Title: The Good Kings: Absolute Power in Ancient Egypt and the Modern World
Author: Kara Cooney
Narrator: Kara Cooney
Length: 12 hours and 21 mins
In this book Cooney discusses five ancient Egyptian pharaohs: Khufu, Senworsret III, Akenhaten, Ramses II, and Taharqa. She talks about their reigns and how they ruled. She also discusses the patriarchy and how it influenced these men and continues to influence us today.
After reading Cooney’s previous two books, I was excited to get my hands on this one. I learned a lot about the women rulers of Egypt in the previous books and knew I would learn a lot in this book as well. I did learn a lot about these pharaohs but also about how their authoritarian regime impacted the future and is still impacting it today.
It was fascinating learning the history of these men. They may be praised as great men but that didn’t mean they didn’t do terrible things. One thing I like about Cooney’s writing is that she doesn’t ignore the evidence that some of these men were most likely tyrants, had slaves, and were harsh to their people.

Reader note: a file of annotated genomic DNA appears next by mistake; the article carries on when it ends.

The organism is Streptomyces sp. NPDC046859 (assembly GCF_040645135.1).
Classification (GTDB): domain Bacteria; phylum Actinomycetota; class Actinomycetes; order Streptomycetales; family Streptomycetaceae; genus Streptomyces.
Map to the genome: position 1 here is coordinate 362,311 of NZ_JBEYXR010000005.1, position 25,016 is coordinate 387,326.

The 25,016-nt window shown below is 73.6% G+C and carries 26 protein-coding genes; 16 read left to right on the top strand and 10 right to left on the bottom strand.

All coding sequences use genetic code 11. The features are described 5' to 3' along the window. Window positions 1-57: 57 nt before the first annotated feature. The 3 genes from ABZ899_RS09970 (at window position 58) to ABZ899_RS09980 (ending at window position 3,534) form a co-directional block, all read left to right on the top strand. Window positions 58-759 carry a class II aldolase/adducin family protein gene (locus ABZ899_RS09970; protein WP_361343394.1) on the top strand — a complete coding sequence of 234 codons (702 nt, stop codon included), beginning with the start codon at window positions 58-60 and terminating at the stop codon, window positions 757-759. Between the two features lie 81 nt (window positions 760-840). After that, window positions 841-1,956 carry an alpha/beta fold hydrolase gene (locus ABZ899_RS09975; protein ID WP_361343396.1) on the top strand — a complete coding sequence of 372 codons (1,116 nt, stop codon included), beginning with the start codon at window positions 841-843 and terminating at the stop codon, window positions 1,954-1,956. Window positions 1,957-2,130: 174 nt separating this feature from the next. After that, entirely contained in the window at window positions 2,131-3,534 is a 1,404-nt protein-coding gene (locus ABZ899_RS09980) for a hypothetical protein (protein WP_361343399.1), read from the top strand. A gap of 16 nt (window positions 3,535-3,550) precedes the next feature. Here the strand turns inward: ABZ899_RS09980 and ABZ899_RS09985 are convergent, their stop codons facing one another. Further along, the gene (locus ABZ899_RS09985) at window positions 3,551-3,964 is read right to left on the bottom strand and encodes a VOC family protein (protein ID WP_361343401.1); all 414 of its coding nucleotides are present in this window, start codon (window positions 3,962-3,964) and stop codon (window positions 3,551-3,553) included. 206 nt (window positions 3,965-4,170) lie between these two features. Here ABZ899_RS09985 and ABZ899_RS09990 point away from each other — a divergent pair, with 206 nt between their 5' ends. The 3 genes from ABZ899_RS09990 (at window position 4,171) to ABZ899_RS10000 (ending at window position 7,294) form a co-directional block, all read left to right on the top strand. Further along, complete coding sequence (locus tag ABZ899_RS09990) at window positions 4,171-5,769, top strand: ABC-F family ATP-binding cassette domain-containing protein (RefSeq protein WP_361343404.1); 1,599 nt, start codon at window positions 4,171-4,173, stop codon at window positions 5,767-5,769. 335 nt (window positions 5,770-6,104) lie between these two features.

Khufu is the builder of the Great Pyramid but he was a tyrant and there is evidence of that. Senworset III was great at propaganda and used it to establish supremacy over Egypt’s elite, but it quickly fell apart after he died. Akhenaten created a new religion centering around one god that allowed him to control everything in his kingdom. It didn’t last though and had destabilizing effects on that dynasty. Ramses the Great spread his image throughout Egypt and is still widely known today because of it. His reign was long and filled with many wild stories about his reign, some of which are still believed today. Taharqa used religious zeal to unify Egypt and justify his actions as just and moral, even when they weren’t.
She compares these ancient rulers to today’s leaders and shows that while we have made some changes, there is still a lot of dismantling that needs to be done of the patriarchy if things will ever get better. Overall, this was interesting and gives a unique look at patriarchy in the past and present.